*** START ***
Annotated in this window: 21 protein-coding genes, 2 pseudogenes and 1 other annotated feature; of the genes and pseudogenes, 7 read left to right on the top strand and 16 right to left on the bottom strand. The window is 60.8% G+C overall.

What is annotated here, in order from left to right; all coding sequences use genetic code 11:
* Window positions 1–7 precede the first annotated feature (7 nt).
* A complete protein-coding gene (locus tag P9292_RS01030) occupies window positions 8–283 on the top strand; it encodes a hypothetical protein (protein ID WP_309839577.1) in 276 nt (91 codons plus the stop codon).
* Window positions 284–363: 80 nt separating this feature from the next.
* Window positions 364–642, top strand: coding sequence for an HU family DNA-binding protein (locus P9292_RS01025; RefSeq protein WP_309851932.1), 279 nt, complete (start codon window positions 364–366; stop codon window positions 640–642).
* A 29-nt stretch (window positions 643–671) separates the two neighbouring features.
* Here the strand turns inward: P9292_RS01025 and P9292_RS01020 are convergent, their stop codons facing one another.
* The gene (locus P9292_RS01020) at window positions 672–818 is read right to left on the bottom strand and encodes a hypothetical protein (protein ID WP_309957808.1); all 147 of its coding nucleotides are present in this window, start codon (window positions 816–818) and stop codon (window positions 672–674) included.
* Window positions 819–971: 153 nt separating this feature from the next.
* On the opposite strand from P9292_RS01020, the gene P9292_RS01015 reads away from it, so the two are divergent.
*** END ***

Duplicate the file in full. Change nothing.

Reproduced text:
Annotated in this window: 21 protein-coding genes, 2 pseudogenes and 1 other annotated feature; of the genes and pseudogenes, 7 read left to right on the top strand and 16 right to left on the bottom strand. The window is 60.8% G+C overall.

What is annotated here, in order from left to right; all coding sequences use genetic code 11:
* Window positions 1–7 precede the first annotated feature (7 nt).
* A complete protein-coding gene (locus tag P9292_RS01030) occupies window positions 8–283 on the top strand; it encodes a hypothetical protein (protein ID WP_309839577.1) in 276 nt (91 codons plus the stop codon).
* Window positions 284–363: 80 nt separating this feature from the next.
* Window positions 364–642, top strand: coding sequence for an HU family DNA-binding protein (locus P9292_RS01025; RefSeq protein WP_309851932.1), 279 nt, complete (start codon window positions 364–366; stop codon window positions 640–642).
* A 29-nt stretch (window positions 643–671) separates the two neighbouring features.
* Here the strand turns inward: P9292_RS01025 and P9292_RS01020 are convergent, their stop codons facing one another.
* The gene (locus P9292_RS01020) at window positions 672–818 is read right to left on the bottom strand and encodes a hypothetical protein (protein ID WP_309957808.1); all 147 of its coding nucleotides are present in this window, start codon (window positions 816–818) and stop codon (window positions 672–674) included.
* Window positions 819–971: 153 nt separating this feature from the next.
* On the opposite strand from P9292_RS01020, the gene P9292_RS01015 reads away from it, so the two are divergent.